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Blazing Saddles

movie reviewmovie reviewvideo review out of 4 Movie Review: Blazing Saddles

Starring: Gene Wilder, Cleavon Little
Director: Mel Brooks
Rated: R
RunTime: 93 Minutes
Release Date: February 1974
Genres: Western, Comedy

*Also starring: Harvey Korman, Mel Brooks, Madeline Kahn, Alex Karras, Slim Pickens, David Huddleston, Burton Gilliam, John Hillerman, Dom DeLuise

Review by Brian Koller
2 stars out of 4

"Blazing Saddles" is a parody of the Western movie. While it is not a particularly good film, it became the second grossing film of 1974 and has enjoyed a strong reputation since that time.

The plot has greedy schemer Harvey Korman trying to become wealthy by grabbing land associated with a new railroad. He must drive off the present owners, who live in the western outpost Rockridge. Part of his schemes involves giving them a black sheriff (Cleavon Little), who soon gets a sidekick (Gene Wilder).

It is hard for a slapstick comedy to be a good film. The plot isn't much, and the setting exists mostly to set up gags and jokes. The film's quality becomes dependent on how good these gags and jokes are. How funny they are may be subjective: cowboys farting after eating a plate full of beans may be hilarious for a sixth grader, but not so funny for others. On the other hand, youngsters may miss the humor in Yiddish-speaking Indians.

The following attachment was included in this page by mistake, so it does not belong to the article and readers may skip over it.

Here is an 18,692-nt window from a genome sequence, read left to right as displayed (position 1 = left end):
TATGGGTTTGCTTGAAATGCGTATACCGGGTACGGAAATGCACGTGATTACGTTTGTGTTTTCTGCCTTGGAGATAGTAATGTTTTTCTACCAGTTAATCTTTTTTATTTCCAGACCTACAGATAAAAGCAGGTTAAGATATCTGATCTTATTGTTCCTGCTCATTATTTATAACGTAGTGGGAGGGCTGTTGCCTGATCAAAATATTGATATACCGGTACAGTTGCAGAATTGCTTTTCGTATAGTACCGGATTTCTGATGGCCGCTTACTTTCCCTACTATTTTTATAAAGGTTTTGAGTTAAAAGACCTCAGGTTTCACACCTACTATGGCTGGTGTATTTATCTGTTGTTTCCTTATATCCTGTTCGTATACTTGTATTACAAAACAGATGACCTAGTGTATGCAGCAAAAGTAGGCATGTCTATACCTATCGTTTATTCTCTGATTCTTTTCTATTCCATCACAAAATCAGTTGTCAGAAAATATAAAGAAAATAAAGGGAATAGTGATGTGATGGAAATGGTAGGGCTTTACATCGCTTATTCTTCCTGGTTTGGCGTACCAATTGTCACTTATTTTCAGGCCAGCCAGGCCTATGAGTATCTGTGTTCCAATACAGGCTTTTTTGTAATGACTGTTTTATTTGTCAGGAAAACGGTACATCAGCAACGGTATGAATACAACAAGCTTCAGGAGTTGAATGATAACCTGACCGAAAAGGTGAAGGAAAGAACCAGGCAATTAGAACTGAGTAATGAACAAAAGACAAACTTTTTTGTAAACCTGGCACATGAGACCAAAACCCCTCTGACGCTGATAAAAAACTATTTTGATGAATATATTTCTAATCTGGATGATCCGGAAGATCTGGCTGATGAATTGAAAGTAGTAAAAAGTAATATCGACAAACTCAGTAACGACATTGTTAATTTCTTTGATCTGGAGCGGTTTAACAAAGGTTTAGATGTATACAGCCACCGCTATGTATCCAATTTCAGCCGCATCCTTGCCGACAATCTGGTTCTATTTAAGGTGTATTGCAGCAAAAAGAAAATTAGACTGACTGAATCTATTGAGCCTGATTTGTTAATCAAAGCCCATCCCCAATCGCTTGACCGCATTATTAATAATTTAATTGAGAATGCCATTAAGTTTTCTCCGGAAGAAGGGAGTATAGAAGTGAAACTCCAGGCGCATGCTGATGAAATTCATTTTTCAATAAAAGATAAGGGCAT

Some moments in "Blazing Saddles" are funny. The theme song (by Mel Brooks) is a riot. Madeline Kahn's Marlene Dietrich impersonation scores some points. Dom DeLuise has a great cameo as the director of a gay chorus line. Howard Johnson owns an ice cream parlor with a sign saying 'one flavor'. But most of the humor is more silly than effective, not enough to overcome the thin plot and characters.

Kahn got an Oscar nomination for Best Supporting Actress for her performance. Comparing her Dietrich-like character with the real thing, Dietrich was a lot more fun in another western comedy, "Destry Rides Again" from 1939. Another difference between the two films, besides the quality of script, cast, plot and characters, is that "Destry Rides Again" seemed to have a focus, a direction, while "Blazing Saddles" wanders amiably but aimlessly.

Copyright 1999 Brian Koller

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